• Homework is an important part of the class:
    • It goes beyond what is covered in class.
    • High correlation to exam questions.
    • Work on it seriously.
    • We’ll try to post it early.
    • Discussion is a good place to get hints about homework.
  • Unlike some of our lower division classes we will not necessarily tell you everything you need to know. Some of it will come from readings and homework.
lut as general logic gate
An n-lut as a direct implementation of a function truth-table.

Each latch location holds the value of the function corresponding to one input combination.

LUT as general logic gate

Example: 4-lut

Example: 2-lut

Implements any function of 2 inputs.

How many of these are there?

How many functions of n inputs?

boolean functions 1 variable

A A

0 0

1 1

A TRUE

0 1

1 1

Boolean Functions: 1 variable
  • What are the possible boolean functions of two variable?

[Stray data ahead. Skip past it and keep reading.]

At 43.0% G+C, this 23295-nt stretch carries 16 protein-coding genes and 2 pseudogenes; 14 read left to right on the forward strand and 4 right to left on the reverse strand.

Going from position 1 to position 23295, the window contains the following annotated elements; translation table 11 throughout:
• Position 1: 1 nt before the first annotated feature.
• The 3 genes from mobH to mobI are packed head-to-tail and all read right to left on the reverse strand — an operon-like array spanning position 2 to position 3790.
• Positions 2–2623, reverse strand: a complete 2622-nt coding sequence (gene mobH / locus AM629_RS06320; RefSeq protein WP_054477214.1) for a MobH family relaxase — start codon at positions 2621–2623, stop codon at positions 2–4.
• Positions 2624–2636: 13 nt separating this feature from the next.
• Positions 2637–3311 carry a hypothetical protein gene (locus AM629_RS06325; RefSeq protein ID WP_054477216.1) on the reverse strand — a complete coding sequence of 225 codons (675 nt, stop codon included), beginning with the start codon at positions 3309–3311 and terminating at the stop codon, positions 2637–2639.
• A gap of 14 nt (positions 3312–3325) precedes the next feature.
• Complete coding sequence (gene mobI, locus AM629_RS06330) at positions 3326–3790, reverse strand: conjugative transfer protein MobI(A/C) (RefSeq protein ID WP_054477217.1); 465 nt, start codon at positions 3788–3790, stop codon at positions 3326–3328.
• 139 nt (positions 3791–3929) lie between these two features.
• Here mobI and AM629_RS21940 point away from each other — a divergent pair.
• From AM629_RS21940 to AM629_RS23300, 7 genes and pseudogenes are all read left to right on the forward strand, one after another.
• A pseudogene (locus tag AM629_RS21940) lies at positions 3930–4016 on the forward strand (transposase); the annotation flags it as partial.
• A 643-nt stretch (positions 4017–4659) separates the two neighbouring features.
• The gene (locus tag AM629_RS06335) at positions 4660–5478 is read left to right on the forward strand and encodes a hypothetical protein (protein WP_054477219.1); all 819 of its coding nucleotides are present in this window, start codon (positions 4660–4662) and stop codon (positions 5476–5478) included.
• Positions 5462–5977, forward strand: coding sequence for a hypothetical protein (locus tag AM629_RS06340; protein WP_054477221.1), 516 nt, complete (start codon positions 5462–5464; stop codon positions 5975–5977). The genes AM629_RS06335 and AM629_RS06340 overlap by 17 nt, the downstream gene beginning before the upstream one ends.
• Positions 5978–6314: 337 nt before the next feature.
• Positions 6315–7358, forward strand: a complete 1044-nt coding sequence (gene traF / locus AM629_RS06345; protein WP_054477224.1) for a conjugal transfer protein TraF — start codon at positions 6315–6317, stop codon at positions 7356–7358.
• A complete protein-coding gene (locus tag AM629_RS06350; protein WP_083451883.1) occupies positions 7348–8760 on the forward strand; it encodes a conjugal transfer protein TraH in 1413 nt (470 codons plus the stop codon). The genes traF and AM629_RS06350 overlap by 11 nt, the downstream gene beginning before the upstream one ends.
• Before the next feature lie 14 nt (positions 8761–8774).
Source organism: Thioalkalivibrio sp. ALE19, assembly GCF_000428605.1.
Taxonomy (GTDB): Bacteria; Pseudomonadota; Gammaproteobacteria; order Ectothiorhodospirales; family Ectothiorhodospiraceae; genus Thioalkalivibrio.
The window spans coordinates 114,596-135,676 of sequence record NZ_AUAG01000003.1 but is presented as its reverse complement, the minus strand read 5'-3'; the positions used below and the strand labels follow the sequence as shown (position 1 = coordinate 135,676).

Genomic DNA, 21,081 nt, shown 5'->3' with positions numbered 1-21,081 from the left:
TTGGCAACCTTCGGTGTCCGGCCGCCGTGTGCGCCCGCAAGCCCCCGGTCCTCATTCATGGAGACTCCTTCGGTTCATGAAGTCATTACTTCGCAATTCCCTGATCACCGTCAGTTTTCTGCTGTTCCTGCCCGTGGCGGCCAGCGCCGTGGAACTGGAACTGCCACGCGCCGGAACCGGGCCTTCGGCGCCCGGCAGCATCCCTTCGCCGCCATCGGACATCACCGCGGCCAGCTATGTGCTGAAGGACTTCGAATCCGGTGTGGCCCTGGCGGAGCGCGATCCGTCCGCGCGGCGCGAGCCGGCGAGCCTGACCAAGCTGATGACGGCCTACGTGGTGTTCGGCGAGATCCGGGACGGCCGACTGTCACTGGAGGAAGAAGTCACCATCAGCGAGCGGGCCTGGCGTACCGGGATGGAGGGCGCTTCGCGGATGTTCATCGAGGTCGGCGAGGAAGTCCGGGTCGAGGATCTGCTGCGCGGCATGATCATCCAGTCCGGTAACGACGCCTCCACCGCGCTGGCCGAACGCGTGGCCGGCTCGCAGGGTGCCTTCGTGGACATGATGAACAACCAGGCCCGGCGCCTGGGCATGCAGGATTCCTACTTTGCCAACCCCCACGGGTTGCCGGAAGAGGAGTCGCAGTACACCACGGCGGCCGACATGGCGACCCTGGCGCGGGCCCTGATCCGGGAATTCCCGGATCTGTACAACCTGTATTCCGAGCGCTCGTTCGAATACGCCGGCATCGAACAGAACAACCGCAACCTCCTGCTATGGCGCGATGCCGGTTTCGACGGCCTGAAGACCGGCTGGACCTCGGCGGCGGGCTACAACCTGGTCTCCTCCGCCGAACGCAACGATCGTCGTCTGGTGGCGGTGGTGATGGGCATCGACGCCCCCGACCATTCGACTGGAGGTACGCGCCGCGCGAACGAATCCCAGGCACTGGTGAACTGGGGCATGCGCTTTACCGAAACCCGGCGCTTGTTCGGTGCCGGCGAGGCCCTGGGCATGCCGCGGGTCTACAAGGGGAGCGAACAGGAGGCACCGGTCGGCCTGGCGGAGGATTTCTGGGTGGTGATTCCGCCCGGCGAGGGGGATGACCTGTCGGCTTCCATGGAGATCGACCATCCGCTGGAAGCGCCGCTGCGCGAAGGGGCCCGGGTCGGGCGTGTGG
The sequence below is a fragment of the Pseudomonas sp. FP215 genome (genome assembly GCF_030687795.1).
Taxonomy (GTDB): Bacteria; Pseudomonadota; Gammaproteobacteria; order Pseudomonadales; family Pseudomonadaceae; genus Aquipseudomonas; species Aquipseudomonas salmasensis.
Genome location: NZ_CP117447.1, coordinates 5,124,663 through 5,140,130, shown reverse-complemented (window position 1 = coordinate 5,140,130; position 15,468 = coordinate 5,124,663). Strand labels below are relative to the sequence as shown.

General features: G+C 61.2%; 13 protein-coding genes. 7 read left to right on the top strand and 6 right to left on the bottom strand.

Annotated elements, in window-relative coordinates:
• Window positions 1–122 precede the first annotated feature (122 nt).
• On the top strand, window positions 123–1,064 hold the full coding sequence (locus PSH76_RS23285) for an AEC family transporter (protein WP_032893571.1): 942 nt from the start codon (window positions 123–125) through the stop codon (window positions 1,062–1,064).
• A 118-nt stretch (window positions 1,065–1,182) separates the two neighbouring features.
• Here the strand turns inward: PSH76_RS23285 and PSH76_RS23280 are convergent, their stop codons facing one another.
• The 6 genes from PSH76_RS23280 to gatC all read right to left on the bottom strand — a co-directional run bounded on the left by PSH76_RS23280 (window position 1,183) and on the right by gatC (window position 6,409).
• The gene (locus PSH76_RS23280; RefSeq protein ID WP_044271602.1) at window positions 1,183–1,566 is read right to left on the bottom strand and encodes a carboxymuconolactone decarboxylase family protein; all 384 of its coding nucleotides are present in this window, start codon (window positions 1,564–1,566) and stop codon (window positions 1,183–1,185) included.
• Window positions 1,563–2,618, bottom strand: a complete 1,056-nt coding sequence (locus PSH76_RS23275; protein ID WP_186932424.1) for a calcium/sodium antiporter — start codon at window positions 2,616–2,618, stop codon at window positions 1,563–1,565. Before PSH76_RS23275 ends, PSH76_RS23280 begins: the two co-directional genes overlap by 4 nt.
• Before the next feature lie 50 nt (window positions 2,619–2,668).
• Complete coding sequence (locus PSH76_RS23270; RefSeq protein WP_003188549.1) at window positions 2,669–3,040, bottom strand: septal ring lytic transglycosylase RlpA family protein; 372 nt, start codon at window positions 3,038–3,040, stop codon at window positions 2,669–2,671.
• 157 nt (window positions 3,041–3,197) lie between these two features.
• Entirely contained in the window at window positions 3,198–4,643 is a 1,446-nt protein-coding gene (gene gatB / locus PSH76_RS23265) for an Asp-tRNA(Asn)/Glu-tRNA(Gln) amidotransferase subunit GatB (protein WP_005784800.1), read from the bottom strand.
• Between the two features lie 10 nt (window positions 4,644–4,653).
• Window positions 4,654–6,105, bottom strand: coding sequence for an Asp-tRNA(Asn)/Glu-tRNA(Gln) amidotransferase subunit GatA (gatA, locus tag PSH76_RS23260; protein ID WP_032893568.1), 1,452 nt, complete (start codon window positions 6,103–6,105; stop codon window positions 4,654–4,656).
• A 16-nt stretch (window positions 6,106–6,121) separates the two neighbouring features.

A False

0 0

1 0

A A

0 1

1 0

A False A A True

0 0 1 0 1

1 0 0 1 1

interactive quiz boolean functions of 2 variables
Interactive Quiz: Boolean Functions of 2 variables?
  • What are the possible boolean functions of 3, 4 variables?

A B False ?? AB A True

0 0 0 1 0 1 0 1 0 1 … 1

0 1 0 0 1 1 0 0 1 1 … 1

1 0 0 0 0 0 1 1 1 1 … 1

1 1 0 0 0 0 0 0 0 0 … 1

how could you build a generic boolean logic circuit

2N words

N-bit

address

How could you build a generic boolean logic circuit?
  • 1-bit memory to hold boolean value
  • Address is vector of boolean input values
  • Contents encode a boolean function
  • Read out logical value (col) for associated row

memory

word

4 lut implementation